4 The Moon is about ¼ the size of Earth. Like the Earth, the Moon consists of three layers (core, mantle, crust). It also has similar landforms, such as mountains, plains, old lava flows (Maria), and craters. The Moon is different from the Earth in many important ways: The Moon is made up only of rock. There is no liquid water, although scientists have recently found evidence of frozen water buried in the dust. The Moon has no atmosphere. Without an atmosphere, there is no oxygen to breathe, and the temperatures are much more extreme. It is much hotter during the day (107 C), and much colder at night (-153 C). Without an atmosphere, there is no life on the Moon. The Moon has less mass than the Earth, and so there is less gravitational pull. A person s WEIGHT is less on the Moon than the Earth. A person s MASS is the same on the Earth as it is on the Moon. The Moon is about 240,000 miles (285,000 km) from Earth The Moon orbits the Earth once every 27 days. The same side of the Moon always faces the Earth. Due to the angle of the Sun on the Moon, we see different portions of the Moon each night called phases. The Moon causes TIDES on the Earth. The force of gravity from the Moon reaches the Earth and pulls the oceans toward the Moon, causing tides. Gravity from the Sun also affects tides. The highest tides occur when the Moon and Sun are aligned (during a New Moon or Full Moon). The Surface of the Moon: The Moon shines at night due to the reflection of the Sun. The Moon does not make its own light. Maria (dark spots) are caused by ancient lava flows. Craters are caused by meteor impacts over millions of years. You can see the craters on the Moon s surface.

5 The Earth The Earth is the third planet from the Sun. The Earth has three layers- core, mantle, and crust. The layers of the Earth are made up of various materials- some is rocky, and some is liquid or partially melted. The Earth has an atmosphere, made up primarily of the gases Nitrogen (78%), Oxygen (21%), and traces of other gases such as Carbon Dioxide. The atmosphere is also made up of layers. The bottom layer (troposphere) is where all living things are, and where our weather occurs. Without our atmosphere, there would be no water, and no life. Life exists on Earth for three BIG reasons: 1. We are the perfect distance from the Sun (not too hot, not too cold!) 2. We have water 3. We have oxygen The Earth spins on an axis every 24 hours. The axis is on a tilt. The line that goes around the middle is called the Equator. The halves of the Earth are split into hemispheres: the Northern Hemisphere and Southern Hemisphere. We live in the Northern Hemisphere. In the summer, the Northern Hemisphere is tilted toward the sun, so it is warmer here.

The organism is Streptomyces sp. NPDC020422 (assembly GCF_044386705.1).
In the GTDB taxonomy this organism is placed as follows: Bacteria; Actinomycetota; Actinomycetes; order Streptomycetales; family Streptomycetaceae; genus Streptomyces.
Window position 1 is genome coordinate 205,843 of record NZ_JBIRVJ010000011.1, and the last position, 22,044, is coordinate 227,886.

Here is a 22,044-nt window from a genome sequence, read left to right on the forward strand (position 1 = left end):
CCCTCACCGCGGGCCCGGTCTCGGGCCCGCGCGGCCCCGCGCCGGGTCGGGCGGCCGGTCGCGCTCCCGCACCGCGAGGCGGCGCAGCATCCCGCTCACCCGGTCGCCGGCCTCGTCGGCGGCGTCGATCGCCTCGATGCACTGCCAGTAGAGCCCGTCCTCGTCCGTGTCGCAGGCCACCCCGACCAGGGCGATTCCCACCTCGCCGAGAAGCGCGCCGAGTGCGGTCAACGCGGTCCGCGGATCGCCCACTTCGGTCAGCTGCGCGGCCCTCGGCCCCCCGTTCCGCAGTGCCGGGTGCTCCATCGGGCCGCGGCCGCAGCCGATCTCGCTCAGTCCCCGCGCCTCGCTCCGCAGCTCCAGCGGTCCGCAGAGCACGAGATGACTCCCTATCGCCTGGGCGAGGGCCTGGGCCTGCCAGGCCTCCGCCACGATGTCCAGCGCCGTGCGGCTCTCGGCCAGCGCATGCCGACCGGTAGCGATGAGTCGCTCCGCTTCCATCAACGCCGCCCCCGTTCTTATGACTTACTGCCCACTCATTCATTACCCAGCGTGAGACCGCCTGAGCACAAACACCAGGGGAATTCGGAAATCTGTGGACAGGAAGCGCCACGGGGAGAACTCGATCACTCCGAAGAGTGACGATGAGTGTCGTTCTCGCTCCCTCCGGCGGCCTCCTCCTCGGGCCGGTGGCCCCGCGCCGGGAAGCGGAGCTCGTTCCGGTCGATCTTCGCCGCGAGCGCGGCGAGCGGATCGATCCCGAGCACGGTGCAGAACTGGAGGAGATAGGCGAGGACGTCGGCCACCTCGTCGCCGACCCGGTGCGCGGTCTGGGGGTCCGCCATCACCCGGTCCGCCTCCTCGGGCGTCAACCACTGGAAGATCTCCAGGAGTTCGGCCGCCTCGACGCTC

6 The Moon moves around the Earth once every 27 days. Because of this, we see different phases of the Moon throughout the month. The Earth orbits the Sun once ever 365 days (1 year). Because of this, we have SEASONS. Seasons are due to the TILT of the Earth toward the Sun. In summer, the Northern hemisphere is tilted toward the Sun. In the winter, the Northern hemisphere is tilted away from the Sun. The Earth rotates on its axis once every 24 hours (day). Because of this, we have the DAY / NIGHT cycle. Notice that it is day when that side of the Earth is facing the Sun. It is night when that side of the Earth is away from the Sun. The line between day / night is called twilight. Because of the Earth s rotation, it makes it appear as if the Sun and stars move across the sky.